• Explore More

According to the USDA, apples and bananas are Americans’ favorites. And while these are great fruits, it’s time to branch out and see what other delicious fruits are out there and what kind of benefits they can provide.

Papaya – Rich in vitamin C & Folate and makes a great addition to a tropical fruit salad.

Passion Fruit – Although the rind is tough, it holds sweet-tart pulp and seeds inside that is high in fiber, potassium, and vitamin A.

Plantain – It may look like a banana, but is often eaten cooked. Sauté or bake them without added fat or sugar for a fiber-rich treat.

Persimmon – The flesh of this fruit is a great source of vitamins A and C.

Kumquat – You can eat the entire fruit, skin and all, meaning you’ll get even more of the nutritional benefits (rich in vitamin C).

What do you love about fruits? Which fruits are your favorites? Share with us on Facebook, Google+, Twitter, LinkedIn, Instagram, and Pinterest!

Join us for breakfast or lunch, weekdays 7:00am-4:00pm and Saturdays 8:00am-4:30pm. We’re located on the northeast corner of Garey Avenue and East Arrow Highway in Pomona (next to Johnny’s).

Creating The Ultimate Sandwich

Crafting the ultimate sandwich can be a delicate task. We all have our own personal preferences, but there are some things we can all agree on when it comes to sandwiches. Here are a few tips to help improve your sandwich building strategies.

  • Less Can Be More

Sure, you see these colossal sandwiches on social media, so enormous you may wonder how one actually takes a bite. While they may make your mouth water, realistically, these sandwiches would likely be a sloppy mess. Instead, aim to create a modest, proportionate sandwich with flavors and textures that work together.

  • Bread Choice Is Key

Bread choice is just as important as the sandwich contents. Your sandwich bread and fillings should always complement each other in terms of flavor, texture, and girth. But in some cases, such as tortas and cemitas, the breads make the sandwich.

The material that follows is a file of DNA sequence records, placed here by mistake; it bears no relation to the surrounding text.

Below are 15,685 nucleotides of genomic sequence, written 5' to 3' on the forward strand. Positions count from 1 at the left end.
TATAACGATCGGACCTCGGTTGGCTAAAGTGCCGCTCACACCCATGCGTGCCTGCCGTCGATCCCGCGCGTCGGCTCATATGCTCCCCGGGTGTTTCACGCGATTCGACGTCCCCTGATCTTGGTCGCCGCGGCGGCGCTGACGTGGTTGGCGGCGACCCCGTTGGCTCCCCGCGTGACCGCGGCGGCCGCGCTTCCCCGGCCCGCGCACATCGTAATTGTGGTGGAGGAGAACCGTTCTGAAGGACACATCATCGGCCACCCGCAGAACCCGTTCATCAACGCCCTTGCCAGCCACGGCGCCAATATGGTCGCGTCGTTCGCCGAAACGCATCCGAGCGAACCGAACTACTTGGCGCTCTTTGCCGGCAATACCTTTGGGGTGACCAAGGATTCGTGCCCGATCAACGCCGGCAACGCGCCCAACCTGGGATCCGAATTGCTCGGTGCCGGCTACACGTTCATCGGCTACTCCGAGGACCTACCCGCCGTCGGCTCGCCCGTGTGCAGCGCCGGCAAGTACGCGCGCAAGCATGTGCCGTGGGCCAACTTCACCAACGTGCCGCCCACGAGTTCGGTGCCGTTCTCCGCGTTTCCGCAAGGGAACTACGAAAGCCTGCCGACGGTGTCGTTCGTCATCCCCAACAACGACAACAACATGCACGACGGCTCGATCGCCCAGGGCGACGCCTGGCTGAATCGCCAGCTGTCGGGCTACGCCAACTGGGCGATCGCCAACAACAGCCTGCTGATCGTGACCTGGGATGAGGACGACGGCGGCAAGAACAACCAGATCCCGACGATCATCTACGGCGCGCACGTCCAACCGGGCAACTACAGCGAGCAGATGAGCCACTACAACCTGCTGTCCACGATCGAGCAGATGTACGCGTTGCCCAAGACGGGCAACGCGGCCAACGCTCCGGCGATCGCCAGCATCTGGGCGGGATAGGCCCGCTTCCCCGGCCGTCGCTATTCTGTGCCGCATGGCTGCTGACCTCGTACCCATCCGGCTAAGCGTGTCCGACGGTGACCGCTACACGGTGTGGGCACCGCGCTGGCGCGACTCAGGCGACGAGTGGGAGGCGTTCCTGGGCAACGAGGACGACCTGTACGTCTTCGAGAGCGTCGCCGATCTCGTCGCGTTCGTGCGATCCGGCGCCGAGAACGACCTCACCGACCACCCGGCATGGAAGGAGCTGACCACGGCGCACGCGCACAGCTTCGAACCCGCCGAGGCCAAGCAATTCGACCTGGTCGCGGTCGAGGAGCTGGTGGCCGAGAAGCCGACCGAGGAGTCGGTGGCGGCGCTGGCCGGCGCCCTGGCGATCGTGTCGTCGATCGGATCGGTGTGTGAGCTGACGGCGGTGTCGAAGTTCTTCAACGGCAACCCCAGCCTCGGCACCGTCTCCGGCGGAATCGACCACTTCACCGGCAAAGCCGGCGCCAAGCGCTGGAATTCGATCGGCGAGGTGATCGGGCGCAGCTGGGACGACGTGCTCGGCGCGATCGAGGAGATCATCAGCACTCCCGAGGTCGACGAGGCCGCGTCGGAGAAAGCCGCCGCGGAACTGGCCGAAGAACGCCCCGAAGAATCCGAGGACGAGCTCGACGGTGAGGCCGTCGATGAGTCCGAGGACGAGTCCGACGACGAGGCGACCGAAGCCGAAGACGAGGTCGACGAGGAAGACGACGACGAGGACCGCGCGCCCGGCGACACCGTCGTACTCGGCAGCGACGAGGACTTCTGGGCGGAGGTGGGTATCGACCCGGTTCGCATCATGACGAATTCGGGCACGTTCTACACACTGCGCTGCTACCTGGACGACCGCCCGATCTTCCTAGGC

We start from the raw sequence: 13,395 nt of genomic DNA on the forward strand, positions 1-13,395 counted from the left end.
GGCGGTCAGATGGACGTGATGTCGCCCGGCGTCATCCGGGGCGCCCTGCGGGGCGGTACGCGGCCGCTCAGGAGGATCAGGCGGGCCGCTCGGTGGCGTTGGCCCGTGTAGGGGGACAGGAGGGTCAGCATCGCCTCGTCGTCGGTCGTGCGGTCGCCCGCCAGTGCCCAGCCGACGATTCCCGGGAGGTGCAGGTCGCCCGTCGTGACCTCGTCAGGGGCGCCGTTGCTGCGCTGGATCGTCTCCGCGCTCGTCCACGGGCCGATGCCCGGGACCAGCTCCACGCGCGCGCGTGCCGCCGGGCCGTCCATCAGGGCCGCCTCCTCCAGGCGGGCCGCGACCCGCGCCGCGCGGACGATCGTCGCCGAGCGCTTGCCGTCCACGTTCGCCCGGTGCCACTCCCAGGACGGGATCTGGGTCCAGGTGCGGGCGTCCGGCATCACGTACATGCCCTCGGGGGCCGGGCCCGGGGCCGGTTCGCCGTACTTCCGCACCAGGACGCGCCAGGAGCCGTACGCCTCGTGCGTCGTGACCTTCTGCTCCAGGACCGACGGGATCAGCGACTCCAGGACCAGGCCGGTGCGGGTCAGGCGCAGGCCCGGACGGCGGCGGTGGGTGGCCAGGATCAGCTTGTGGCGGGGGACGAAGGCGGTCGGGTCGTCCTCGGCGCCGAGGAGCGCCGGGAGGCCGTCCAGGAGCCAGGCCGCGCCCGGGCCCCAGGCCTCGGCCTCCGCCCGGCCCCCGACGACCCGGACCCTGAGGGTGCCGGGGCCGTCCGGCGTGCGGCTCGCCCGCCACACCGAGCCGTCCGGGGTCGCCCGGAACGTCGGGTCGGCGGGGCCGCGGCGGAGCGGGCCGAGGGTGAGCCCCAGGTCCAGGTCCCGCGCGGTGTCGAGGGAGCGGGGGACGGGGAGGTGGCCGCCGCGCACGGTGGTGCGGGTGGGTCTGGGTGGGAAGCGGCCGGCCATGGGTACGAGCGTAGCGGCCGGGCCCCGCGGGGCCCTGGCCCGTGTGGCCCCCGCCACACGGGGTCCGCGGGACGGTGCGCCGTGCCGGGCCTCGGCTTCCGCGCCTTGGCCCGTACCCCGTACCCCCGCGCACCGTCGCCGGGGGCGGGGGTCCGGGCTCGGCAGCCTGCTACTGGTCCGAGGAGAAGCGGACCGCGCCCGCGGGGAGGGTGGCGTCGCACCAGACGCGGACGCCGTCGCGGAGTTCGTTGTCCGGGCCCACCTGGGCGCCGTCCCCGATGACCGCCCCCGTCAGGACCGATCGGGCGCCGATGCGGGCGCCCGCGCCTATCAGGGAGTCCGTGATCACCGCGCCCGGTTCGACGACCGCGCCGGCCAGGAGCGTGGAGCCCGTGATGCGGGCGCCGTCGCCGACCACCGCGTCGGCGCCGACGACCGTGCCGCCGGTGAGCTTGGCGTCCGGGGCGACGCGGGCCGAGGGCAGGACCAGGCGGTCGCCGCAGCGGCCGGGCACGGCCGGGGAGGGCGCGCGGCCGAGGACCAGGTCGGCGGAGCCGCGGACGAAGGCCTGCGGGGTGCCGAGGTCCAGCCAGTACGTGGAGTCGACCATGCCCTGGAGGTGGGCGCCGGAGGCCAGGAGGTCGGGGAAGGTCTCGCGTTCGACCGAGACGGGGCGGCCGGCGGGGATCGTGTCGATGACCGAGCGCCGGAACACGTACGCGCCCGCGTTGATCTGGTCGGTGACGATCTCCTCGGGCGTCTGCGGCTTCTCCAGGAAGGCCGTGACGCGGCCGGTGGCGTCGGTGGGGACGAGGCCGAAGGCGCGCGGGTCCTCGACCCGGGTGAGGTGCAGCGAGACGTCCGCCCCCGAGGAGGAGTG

• Structure Strategy

Just like a building, you want your sandwich to start with a solid foundation. You want to start with meats on the bottom as they are often the heaviest. For cold sandwiches, cheese should go next, but for hot sandwiches, add it last so it has a chance to melt. In the center should be lettuce or leafy greens – you can use them as a net to help keep everything in place. Next, add pickles, tomatoes, and other vegetables you favor. These should be carefully layered over the contours of everything beneath it (think Tetris). Then spread sauces or condiments onto the bottom of the top bread slice (gravity will help work them into everything below). You may also spread sauce or condiments on the bottom bread slice too, however, it may make it a bit slippery for the meat.

  • Sliced Perfection

Sandwich shops have the upper hand thanks to the meat slicer, allowing them to slice their meat as thin or thick as they desire. They also prep their vegetables too, creating uniform slices for optimal layering. At home, these things may come out uneven or too thick. To remedy this, sharpen your knives or invest in a mandoline.

  • Sauce Lightly

Sauce can compliment your sandwich, especially if you are using dry ingredients, however, too much can overwhelm your sandwich as well. Remember to use sauce moderately. If you’re saving your sandwich for later, pack it separately to keep bread fresh and avoid the dreaded soggy sandwich. Or you can simply serve the sauce on the side (ex. the French Dip).

  • Look Inside (Your Fridge)

Skip the deli counter and check your fridge for unlikely, but tasty, sandwich fillings. Maybe last night’s leftovers, such as roast chicken or bits of steak, can be the star of your sandwich. You may even discover your new favorite sandwich or ingredient combination.

  • Simplicity Is Underrated

Fully loaded sandwiches can work, but they can also become overkill very easily. Instead of trying to cram too many flavors together, try choosing a couple flavors that work well together. For example, you can choose a meat, cheese, and flavored spread trio that you enjoy and build upon that with other mild toppings.

Have you own sandwich building tips to share? Connect with us and your peers on Facebook, Google+, Twitter, LinkedIn, Instagram, and Pinterest!

Enjoy our yummy signature sandwiches, fresh salads, and desserts made in-house! Visit Your Neighborhood Deli weekdays 7:00am-4:00pm and Saturdays 8:00am-4:30pm. To learn more about our catering options, please feel free to contact us 909-596-5225.

Delicious Sandwiches From Coast To Coast

Depending on the maker, sandwiches can be very creative and delicious creations. There is also an ongoing debate about what defines a sandwich, but we won’t get into that. Instead, let’s take a look at some of the best regional sandwiches across America.

New York | Beef On Weck
“Weck” refers to the kümmelweck roll on which this sandwich is served. The German-style roll is topped with salt and caraway seeds, then loaded with thinly sliced beef, horseradish, and a half dip into au jus.